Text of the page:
What does being invisible mean? Who can’t be seen? Or who is inconspicuous?

Today’s post delves into this very aspect as part of the Hercule Poirot challenge. The theme is invisibility.

  • The Queen of Crime, Agatha Christie uses the technique of ‘Invisibility’ in many of her books. Below are a few examples.
  • Hiding in plain sight is employed in the story the Case of the Missing Will
  • Being inconspicuous is referenced in the Broken Bird, the Harley Quinn mystery.
  • The Nemean Lion is a fine example of Invisibility with two Pekes, instead of one.
  • It is also similarly used in the Unbreakable Alibi, in the Tommy and Tuppence story
  • Aunt Jane Marple is a character who practically symbolizes Invisibility- she is frail, stereotypically Victorian and hardly synonymous with anything more heinous than gossiping. Yet, from the first story of Tuesday Club Murders where she first murmurs, ‘you have forgotten me’ , one is spell bound at her deft unmasking of a plethora of crimes.

My fan girl monologue and gushing done with, we come to the actual book I want to talk about.

For today’s Hercules challenge, I want to reference the book ‘Romancing Mr. Bridgerton‘ by Julia Quinn.

(Spoilers alert)

Colin’s discovery of Penelope Bridgerton as Lady Whistledown is excellent. Because along with Colin, the reader can positively recall so many examples where clearly the “author” of the famed gossip sheet could have been none other than Miss Featherington.

Assembling the various snippets in the three books that come before pieces by piece, one realizes that with all the hints taken together, we really ought to have known by then and yet didn’t. We are all as naive as the Regency members! Sigh!

And amazingly, all those little hints and snatches of prose help to savor the previous books more the second time we dive in. I refuse to believe that no one went back to recheck the relevant passages of only to scratch their heads and think – how did I miss that? I sure did. Not to mention, it heightened my appreciation when I did that.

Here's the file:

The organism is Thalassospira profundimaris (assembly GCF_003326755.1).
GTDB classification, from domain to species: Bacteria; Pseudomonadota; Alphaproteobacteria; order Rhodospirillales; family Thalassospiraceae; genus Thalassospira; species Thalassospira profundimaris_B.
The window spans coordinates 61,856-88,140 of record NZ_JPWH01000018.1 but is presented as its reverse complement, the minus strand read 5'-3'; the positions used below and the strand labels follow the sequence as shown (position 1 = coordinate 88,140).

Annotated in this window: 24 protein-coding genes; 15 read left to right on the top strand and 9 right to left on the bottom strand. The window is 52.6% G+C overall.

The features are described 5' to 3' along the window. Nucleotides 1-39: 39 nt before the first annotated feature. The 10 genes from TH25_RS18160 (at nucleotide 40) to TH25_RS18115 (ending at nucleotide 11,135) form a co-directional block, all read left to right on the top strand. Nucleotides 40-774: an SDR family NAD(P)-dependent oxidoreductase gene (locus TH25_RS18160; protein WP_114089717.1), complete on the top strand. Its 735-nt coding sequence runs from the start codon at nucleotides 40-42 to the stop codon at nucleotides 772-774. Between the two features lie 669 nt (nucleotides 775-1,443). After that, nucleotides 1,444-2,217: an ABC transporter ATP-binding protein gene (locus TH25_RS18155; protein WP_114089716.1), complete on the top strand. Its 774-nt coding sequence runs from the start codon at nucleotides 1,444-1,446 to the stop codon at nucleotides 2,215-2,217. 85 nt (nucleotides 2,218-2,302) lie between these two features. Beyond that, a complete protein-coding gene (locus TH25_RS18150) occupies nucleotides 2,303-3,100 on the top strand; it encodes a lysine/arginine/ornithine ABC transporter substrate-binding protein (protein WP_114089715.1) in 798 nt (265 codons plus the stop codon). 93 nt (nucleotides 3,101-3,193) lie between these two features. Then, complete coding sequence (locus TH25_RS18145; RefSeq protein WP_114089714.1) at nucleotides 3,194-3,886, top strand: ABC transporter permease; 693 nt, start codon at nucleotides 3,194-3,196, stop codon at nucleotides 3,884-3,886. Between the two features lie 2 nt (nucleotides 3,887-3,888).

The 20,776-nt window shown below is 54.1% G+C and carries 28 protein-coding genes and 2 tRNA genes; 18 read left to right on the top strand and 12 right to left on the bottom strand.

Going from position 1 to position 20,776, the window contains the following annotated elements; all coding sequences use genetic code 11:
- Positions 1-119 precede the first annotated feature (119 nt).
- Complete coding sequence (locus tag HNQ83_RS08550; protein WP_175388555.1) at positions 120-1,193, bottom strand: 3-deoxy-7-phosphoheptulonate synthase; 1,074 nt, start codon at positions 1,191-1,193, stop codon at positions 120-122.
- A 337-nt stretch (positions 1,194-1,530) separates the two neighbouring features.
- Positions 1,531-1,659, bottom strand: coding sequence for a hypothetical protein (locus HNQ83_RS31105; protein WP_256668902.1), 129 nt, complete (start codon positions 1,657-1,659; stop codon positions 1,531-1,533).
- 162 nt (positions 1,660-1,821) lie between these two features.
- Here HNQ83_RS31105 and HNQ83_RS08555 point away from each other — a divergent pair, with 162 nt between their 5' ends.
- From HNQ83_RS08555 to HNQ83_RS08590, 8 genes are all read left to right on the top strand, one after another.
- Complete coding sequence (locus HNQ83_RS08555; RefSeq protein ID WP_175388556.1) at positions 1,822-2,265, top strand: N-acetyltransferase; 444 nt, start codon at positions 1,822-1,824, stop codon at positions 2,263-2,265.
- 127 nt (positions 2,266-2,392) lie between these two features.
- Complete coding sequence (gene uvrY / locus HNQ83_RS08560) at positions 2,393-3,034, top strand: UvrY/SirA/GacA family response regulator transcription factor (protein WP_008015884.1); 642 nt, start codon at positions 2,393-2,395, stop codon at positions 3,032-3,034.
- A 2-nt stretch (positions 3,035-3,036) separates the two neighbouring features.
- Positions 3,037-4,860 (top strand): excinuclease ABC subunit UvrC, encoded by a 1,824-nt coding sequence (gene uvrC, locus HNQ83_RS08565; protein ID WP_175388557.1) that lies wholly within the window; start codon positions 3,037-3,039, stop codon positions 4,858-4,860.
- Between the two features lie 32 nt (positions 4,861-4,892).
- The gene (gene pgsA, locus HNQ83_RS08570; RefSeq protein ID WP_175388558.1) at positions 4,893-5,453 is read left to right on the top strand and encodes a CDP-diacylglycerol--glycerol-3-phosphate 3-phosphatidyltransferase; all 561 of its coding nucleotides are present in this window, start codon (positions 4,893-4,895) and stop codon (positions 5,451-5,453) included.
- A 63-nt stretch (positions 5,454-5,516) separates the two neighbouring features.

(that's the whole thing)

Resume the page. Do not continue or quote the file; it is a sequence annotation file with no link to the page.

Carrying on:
Which brings me to the other aspect of Invisibility that Penelope had. She was inconspicuous but yet not. She was a wallflower, shy and thus, overlooked. That gave the mantle of Invisibility and allowed her easy access to so many bits of gossip and intrigue. But she was also the one who was most picked on, a favorite of bullies and snobs. A fascinating study in ‘now you see me and now you don’t‘ and definitely a treat for readers and students of literature.

What is your opinion of my assessment? Agree or not? Share your thoughts in the comments.

Also, what story have you read that follows the ‘Invisibility’ theme? Let me know.

Disclaimer/ Rant:

I have to state here that I have not watched Bridgerton – the TV series. I was excited when it was announced in the author’s blog (with Julie Andrews possibly voicing Lady Whistledown). But frankly the reviews have only underlined my belief that ‘the book is better than the movie version’ . Can we please leave the books alone in future? Stop ruining it! Agree or not?